Sodium-bicarbonated mineral water decreases aldosterone levels without affecting urinary excretion of bone minerals

Authors: Schoppen S (1) , Pérez-Granados AM , Carbajal A , Sarriá B , Navas-Carretero S , Pilar Vaquero M
(1) Department of Metabolism and Nutrition, Instituto del Frío, Spanish Council for Scientific Research (CSIC)
Source: Int J Food Sci Nutr. 2008 Jun;59(4):347-55
DOI: 10.1080/09637480701560308 Publication date: 2008 Jun E-Publication date: Not specified Availability: abstract Copyright: Not specified
Language: English Countries: Not specified Location: Not specified Correspondence address:


Article abstract

AIM: To assess in healthy postmenopausal women the influence of consuming sodium-bicarbonated mineral water on postprandial evolution of serum aldosterone and urinary electrolyte excretion.


Eighteen postmenopausal women consumed 500 ml of two sodium-bicarbonated mineral waters (sodium-bicarbonated mineral water 1 and sodium-bicarbonated mineral water 2) and a low-mineral water with a standard meal. Postprandial blood samples were taken at 60, 120, 240, 360 and 420 min and aldosterone concentrations were measured. Postprandial urinary minerals were determined.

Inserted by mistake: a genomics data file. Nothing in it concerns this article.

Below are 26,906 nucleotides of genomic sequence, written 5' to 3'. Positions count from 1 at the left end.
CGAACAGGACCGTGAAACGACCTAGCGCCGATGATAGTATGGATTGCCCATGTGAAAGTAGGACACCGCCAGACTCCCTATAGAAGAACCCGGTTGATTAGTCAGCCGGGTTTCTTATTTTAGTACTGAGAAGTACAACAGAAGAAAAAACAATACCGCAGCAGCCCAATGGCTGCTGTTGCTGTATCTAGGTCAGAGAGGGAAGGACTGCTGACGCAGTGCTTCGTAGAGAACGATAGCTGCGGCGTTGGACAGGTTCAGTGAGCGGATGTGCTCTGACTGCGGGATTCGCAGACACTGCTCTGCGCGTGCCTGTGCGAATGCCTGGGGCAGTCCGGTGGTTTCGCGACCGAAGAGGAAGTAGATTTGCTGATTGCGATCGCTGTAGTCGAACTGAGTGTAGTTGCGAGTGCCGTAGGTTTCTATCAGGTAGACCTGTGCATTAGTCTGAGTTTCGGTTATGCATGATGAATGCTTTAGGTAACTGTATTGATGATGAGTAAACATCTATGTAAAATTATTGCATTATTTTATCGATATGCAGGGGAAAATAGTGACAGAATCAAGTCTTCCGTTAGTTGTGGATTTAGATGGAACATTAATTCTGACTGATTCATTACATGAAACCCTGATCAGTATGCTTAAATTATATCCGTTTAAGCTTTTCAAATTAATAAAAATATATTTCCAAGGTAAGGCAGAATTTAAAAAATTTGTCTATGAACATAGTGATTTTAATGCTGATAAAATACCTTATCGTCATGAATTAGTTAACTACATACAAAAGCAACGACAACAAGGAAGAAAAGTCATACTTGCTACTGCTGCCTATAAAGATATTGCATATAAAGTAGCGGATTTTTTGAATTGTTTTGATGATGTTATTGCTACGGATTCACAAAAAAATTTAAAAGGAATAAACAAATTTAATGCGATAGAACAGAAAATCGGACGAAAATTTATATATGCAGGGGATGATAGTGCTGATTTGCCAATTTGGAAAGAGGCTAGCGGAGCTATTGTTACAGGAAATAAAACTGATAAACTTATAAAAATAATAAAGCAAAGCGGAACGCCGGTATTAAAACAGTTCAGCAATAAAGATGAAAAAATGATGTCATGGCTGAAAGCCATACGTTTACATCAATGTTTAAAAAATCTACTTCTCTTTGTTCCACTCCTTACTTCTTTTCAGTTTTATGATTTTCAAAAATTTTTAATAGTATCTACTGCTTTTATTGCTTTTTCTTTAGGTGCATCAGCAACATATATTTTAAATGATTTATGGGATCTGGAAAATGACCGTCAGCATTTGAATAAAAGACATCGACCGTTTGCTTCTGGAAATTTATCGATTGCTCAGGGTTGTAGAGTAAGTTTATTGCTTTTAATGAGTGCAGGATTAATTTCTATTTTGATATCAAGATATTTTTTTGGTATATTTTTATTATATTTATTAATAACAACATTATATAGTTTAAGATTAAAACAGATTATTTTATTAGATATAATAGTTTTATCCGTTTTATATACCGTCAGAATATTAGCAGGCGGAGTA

Urinary and total mineral excretion and urinary mineral concentrations did not differ except for sodium concentration, which was significantly higher with sodium-bicarbonated mineral water 1 than with low-mineral water (P = 0.005). There was a time effect (P = 0.003) on the aldosterone concentration. At 120 min, aldosterone concentrations were lower with sodium-bicarbonated mineral water 1 (P = 0.021) and sodium-bicarbonated mineral water 2 (P = 0.030) compared with low-mineral water.


Drinking a sodium-rich bicarbonated mineral water with a meal increases urinary sodium concentration excretion without changes in the excretion of potassium and bone minerals.

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